A dissertation (or thesis) is one of the most challenging pieces of work assigned to students in college. It is usually considered a major requirement to pass undergraduate and graduate school programs in universities across the globe.
When writing a dissertation, your main goal should be to deliver an original piece that offers in-depth research and analysis on a clear and precise topic. This assignment will not only test your writing prowess but your research and analytical skills as well.
That said, writing a dissertation takes a lot of skill, patience, time, and studying. Unlike essays and book reports, expert-written dissertations can be quite lengthy because they require the inclusion of nine key elements to be worthy of a passing grade. Even so, a dissertation is also considered the most rewarding work a student can create, especially when written with utmost care and attention to detail.
9 Key Elements of a Dissertation
Traditionally, dissertations are written in third person and passive voice. However, there are some journals—both in the academe and in the real world—which require an unorthodox style focused on using the first person point of view and active voice writing.
Aside from that, you may also need to understand some important inclusions in this writing project. To help you out, here are the nine key elements of a dissertation, listed according to their ideal sequence upon publication:
A dissertation title summarizes the purpose, content, methodology, and participants of the study using a handful of words. It must be a precise statement that answers the main question in the dissertation proposal. It should also serve two important roles: a guide for the research and a label to help others find your study.
A dissertation abstract comes after the title page and usually runs the length of 150 to 250 words. It is also considered a summary of the article but provides more details about it compared to the title, serving as an overview of the paper’s entirety. This means the abstract should contain the topic or question for your research, the methods used to study it, and the results, which is why abstracts are often written after the dissertation is completed.
Since the abstract’s goal is to showcase what the study is about, it also serves as a means for the readers to determine whether it will be of interest to them. For this very reason, the abstract should be interesting and written to convey the coverage of the dissertation concisely.
Table of Contents
The table of contents for a dissertation serves as a guide as well as an outline of the other components of the piece. Aside from aiding readers in locating the information they need, it also helps the research author organize the flow of the dissertation. Because of this, it is imperative that you write items in the table of contents using the exact same words used within the text.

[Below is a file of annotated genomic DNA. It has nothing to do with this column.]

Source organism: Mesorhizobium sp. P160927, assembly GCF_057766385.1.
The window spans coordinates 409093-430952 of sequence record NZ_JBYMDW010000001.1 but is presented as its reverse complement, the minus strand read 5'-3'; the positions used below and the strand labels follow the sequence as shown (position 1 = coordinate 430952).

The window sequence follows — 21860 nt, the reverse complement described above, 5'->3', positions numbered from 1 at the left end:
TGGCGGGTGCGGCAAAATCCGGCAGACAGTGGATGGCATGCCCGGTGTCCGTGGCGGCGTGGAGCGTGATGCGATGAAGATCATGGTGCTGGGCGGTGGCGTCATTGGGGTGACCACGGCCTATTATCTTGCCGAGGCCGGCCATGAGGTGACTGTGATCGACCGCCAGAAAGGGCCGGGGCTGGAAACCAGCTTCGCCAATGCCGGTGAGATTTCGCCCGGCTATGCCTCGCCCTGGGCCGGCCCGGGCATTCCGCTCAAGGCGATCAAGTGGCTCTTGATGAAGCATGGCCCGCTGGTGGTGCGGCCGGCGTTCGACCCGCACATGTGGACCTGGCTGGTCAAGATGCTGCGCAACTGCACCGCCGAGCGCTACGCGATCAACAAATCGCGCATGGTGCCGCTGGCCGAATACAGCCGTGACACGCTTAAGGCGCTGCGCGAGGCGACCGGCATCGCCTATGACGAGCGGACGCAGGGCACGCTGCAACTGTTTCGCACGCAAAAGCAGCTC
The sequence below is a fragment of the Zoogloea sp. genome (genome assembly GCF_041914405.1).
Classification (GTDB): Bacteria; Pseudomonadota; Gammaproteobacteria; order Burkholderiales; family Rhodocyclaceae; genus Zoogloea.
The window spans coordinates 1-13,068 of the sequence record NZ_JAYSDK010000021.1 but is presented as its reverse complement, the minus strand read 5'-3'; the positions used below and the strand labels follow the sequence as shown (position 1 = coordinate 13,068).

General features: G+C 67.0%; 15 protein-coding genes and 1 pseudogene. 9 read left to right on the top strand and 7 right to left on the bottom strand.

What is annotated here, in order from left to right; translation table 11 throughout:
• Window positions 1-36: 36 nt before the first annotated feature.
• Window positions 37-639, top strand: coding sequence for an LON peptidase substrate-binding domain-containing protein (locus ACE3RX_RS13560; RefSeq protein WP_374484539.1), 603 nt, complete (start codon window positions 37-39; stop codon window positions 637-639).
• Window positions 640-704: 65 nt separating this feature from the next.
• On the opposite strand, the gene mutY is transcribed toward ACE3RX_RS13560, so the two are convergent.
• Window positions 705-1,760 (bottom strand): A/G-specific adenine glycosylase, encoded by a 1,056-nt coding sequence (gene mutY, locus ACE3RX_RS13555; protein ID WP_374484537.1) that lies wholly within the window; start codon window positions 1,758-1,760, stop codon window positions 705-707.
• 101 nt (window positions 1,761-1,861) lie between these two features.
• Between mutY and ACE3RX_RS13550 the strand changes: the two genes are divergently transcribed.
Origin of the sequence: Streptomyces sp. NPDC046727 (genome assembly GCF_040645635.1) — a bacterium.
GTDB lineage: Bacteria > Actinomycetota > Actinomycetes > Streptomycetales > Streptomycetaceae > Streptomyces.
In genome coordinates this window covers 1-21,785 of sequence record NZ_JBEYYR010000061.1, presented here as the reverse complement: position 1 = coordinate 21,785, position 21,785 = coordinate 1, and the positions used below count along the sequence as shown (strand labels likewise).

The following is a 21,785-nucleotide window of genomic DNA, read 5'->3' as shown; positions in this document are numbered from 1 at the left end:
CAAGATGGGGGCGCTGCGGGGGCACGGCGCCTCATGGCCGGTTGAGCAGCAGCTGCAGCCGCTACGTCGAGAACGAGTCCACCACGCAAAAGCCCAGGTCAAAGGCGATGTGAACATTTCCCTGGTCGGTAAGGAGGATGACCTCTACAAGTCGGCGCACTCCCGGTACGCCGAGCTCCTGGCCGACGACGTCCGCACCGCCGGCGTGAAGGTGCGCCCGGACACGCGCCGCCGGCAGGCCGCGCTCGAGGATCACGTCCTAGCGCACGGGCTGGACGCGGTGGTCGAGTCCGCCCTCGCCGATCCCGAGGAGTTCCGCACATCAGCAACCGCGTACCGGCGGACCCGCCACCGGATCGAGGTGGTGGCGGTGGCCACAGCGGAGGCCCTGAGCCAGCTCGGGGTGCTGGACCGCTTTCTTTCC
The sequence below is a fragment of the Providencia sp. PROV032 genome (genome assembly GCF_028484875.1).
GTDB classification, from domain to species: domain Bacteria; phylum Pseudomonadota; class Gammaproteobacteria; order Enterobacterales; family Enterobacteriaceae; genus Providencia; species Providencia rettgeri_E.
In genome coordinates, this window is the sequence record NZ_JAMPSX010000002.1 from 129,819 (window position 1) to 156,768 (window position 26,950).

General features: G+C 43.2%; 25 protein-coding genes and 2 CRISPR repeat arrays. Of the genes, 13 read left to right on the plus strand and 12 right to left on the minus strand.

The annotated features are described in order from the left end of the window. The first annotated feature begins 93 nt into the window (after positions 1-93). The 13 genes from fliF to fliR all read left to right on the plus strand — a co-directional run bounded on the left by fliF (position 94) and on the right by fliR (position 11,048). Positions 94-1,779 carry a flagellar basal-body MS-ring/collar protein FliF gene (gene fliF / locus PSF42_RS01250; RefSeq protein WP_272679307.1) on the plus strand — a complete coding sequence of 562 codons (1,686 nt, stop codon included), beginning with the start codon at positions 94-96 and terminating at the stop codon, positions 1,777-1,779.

In a dissertation, the introduction presents the rationale and significance of the study. It offers a quick roundup of the topic’s background and the theoretical framework. You also need to include the study’s problem as well as the research questions (only applicable for non-experimental studies) or the hypotheses (if experimental).
In this part of the study, you should also state the intended methodology for the analysis and gathering of data. Other things it should show are:
Review of the Literature
As the name suggests, this element of a dissertation covers an analysis of literature related to the objectives of your study. From theories to historical events, you must include pieces you used to draw your research upon in this part of the study.
Moreover, it is important to note that a literature review shouldn’t contain too many quotes. Instead, include a critical analysis—a review—of the works cited in your dissertation and how they support your hypothesis.
This part of the dissertation explains the methods used in gathering and analyzing data. It comprehensively describes the overall research design and offers a justification for the process of selection of samples or subjects.
Style-wise, the methodology should be written in a step-by-step manner, carefully narrating the different stages of the study. This is to ensure that other people can replicate it should the need arise.
The findings of the study should be presented with a discussion of the analyzed data. This part of the dissertation often includes graphs, charts, and tables—all of which provide a visual outlook of the result of data analysis.
A dissertation without a conclusion is a study without a purpose. That said, your conclusion should include the things you deduced from the data you collected and analyzed. Otherwise, writing the paper becomes moot.
Referencing is an important part of dissertation writing because it lends your paper credibility and offers readers a chance to determine the extent of your research. Producing a complete list of references can be tedious but necessary. It is also very important that you follow governing rules in presenting them based on the university guidelines to show how much attention you put into the details of the research which might merit a higher grade.
Final Word of Advice
Although it is a challenging task, working on a dissertation is an important part of university life. Aside from teaching students about the rigors of writing, it also hones their analytical, research, and organizational skills. Learn how to become one of the greatest dissertation writers today by reaching out to our expert pool.
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